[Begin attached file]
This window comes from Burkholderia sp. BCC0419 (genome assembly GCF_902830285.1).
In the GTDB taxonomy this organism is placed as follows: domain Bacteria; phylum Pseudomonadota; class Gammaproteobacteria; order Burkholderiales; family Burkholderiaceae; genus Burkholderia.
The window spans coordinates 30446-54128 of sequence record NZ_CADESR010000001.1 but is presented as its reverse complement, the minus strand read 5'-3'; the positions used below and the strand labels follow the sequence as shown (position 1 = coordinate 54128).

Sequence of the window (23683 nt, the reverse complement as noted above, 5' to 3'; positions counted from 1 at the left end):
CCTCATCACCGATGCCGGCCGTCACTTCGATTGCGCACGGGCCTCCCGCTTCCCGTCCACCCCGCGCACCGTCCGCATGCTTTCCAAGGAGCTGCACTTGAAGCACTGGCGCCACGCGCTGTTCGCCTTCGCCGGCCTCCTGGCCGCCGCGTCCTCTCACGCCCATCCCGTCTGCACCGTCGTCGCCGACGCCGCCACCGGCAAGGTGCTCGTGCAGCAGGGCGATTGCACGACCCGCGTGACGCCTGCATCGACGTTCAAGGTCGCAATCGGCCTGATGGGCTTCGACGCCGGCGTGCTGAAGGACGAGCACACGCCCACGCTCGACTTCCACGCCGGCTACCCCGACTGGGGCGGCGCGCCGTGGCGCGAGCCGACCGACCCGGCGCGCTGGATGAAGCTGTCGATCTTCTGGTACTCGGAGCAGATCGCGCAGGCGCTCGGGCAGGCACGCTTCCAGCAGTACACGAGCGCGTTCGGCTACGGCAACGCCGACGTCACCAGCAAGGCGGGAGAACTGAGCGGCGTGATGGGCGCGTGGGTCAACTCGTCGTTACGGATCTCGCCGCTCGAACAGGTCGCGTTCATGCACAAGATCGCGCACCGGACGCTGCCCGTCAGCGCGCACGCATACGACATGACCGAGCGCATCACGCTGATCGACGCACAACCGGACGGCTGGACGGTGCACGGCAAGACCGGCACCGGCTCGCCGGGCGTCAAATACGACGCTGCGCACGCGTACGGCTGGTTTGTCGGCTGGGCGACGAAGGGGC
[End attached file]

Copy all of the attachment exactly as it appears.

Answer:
This window comes from Burkholderia sp. BCC0419 (genome assembly GCF_902830285.1).
In the GTDB taxonomy this organism is placed as follows: domain Bacteria; phylum Pseudomonadota; class Gammaproteobacteria; order Burkholderiales; family Burkholderiaceae; genus Burkholderia.
The window spans coordinates 30446-54128 of sequence record NZ_CADESR010000001.1 but is presented as its reverse complement, the minus strand read 5'-3'; the positions used below and the strand labels follow the sequence as shown (position 1 = coordinate 54128).

Sequence of the window (23683 nt, the reverse complement as noted above, 5' to 3'; positions counted from 1 at the left end):
CCTCATCACCGATGCCGGCCGTCACTTCGATTGCGCACGGGCCTCCCGCTTCCCGTCCACCCCGCGCACCGTCCGCATGCTTTCCAAGGAGCTGCACTTGAAGCACTGGCGCCACGCGCTGTTCGCCTTCGCCGGCCTCCTGGCCGCCGCGTCCTCTCACGCCCATCCCGTCTGCACCGTCGTCGCCGACGCCGCCACCGGCAAGGTGCTCGTGCAGCAGGGCGATTGCACGACCCGCGTGACGCCTGCATCGACGTTCAAGGTCGCAATCGGCCTGATGGGCTTCGACGCCGGCGTGCTGAAGGACGAGCACACGCCCACGCTCGACTTCCACGCCGGCTACCCCGACTGGGGCGGCGCGCCGTGGCGCGAGCCGACCGACCCGGCGCGCTGGATGAAGCTGTCGATCTTCTGGTACTCGGAGCAGATCGCGCAGGCGCTCGGGCAGGCACGCTTCCAGCAGTACACGAGCGCGTTCGGCTACGGCAACGCCGACGTCACCAGCAAGGCGGGAGAACTGAGCGGCGTGATGGGCGCGTGGGTCAACTCGTCGTTACGGATCTCGCCGCTCGAACAGGTCGCGTTCATGCACAAGATCGCGCACCGGACGCTGCCCGTCAGCGCGCACGCATACGACATGACCGAGCGCATCACGCTGATCGACGCACAACCGGACGGCTGGACGGTGCACGGCAAGACCGGCACCGGCTCGCCGGGCGTCAAATACGACGCTGCGCACGCGTACGGCTGGTTTGTCGGCTGGGCGACGAAGGGGC